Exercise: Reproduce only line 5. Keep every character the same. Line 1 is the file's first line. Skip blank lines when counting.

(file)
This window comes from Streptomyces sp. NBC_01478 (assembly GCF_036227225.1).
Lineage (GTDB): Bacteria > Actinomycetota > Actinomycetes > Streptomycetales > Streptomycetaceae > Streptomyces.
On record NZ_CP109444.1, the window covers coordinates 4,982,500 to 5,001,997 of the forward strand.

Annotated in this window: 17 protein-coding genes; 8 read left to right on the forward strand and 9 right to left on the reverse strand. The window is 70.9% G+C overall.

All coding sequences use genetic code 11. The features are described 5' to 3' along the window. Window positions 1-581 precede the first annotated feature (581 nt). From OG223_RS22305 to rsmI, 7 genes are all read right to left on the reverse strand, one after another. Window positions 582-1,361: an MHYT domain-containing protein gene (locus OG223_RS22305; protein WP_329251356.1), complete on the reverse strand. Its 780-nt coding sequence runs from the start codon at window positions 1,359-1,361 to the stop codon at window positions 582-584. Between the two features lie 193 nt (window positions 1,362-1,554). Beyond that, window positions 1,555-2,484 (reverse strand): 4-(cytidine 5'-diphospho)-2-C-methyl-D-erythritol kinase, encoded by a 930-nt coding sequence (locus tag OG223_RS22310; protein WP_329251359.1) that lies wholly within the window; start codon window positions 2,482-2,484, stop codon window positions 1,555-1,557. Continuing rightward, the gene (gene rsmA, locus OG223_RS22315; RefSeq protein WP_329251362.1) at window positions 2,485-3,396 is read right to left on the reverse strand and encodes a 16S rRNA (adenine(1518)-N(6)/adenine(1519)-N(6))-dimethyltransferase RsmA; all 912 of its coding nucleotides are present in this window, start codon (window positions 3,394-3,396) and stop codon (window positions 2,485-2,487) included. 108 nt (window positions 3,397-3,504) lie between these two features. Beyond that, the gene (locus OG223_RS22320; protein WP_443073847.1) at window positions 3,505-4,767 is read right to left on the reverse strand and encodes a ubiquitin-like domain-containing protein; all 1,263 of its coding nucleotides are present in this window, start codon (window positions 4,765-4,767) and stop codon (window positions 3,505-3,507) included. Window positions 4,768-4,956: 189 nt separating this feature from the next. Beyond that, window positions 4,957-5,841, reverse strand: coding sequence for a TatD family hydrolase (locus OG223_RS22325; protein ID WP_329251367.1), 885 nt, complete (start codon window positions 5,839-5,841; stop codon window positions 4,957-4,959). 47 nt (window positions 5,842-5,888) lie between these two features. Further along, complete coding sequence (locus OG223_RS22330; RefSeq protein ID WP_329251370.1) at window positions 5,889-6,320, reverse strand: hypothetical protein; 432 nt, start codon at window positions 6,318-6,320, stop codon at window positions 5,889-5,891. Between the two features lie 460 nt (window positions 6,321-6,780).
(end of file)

All coding sequences use genetic code 11. The features are described 5' to 3' along the window. Window positions 1-581 precede the first annotated feature (581 nt). From OG223_RS22305 to rsmI, 7 genes are all read right to left on the reverse strand, one after another. Window positions 582-1,361: an MHYT domain-containing protein gene (locus OG223_RS22305; protein WP_329251356.1), complete on the reverse strand. Its 780-nt coding sequence runs from the start codon at window positions 1,359-1,361 to the stop codon at window positions 582-584. Between the two features lie 193 nt (window positions 1,362-1,554). Beyond that, window positions 1,555-2,484 (reverse strand): 4-(cytidine 5'-diphospho)-2-C-methyl-D-erythritol kinase, encoded by a 930-nt coding sequence (locus tag OG223_RS22310; protein WP_329251359.1) that lies wholly within the window; start codon window positions 2,482-2,484, stop codon window positions 1,555-1,557. Continuing rightward, the gene (gene rsmA, locus OG223_RS22315; RefSeq protein WP_329251362.1) at window positions 2,485-3,396 is read right to left on the reverse strand and encodes a 16S rRNA (adenine(1518)-N(6)/adenine(1519)-N(6))-dimethyltransferase RsmA; all 912 of its coding nucleotides are present in this window, start codon (window positions 3,394-3,396) and stop codon (window positions 2,485-2,487) included. 108 nt (window positions 3,397-3,504) lie between these two features. Beyond that, the gene (locus OG223_RS22320; protein WP_443073847.1) at window positions 3,505-4,767 is read right to left on the reverse strand and encodes a ubiquitin-like domain-containing protein; all 1,263 of its coding nucleotides are present in this window, start codon (window positions 4,765-4,767) and stop codon (window positions 3,505-3,507) included. Window positions 4,768-4,956: 189 nt separating this feature from the next. Beyond that, window positions 4,957-5,841, reverse strand: coding sequence for a TatD family hydrolase (locus OG223_RS22325; protein ID WP_329251367.1), 885 nt, complete (start codon window positions 5,839-5,841; stop codon window positions 4,957-4,959). 47 nt (window positions 5,842-5,888) lie between these two features. Further along, complete coding sequence (locus OG223_RS22330; RefSeq protein ID WP_329251370.1) at window positions 5,889-6,320, reverse strand: hypothetical protein; 432 nt, start codon at window positions 6,318-6,320, stop codon at window positions 5,889-5,891. Between the two features lie 460 nt (window positions 6,321-6,780).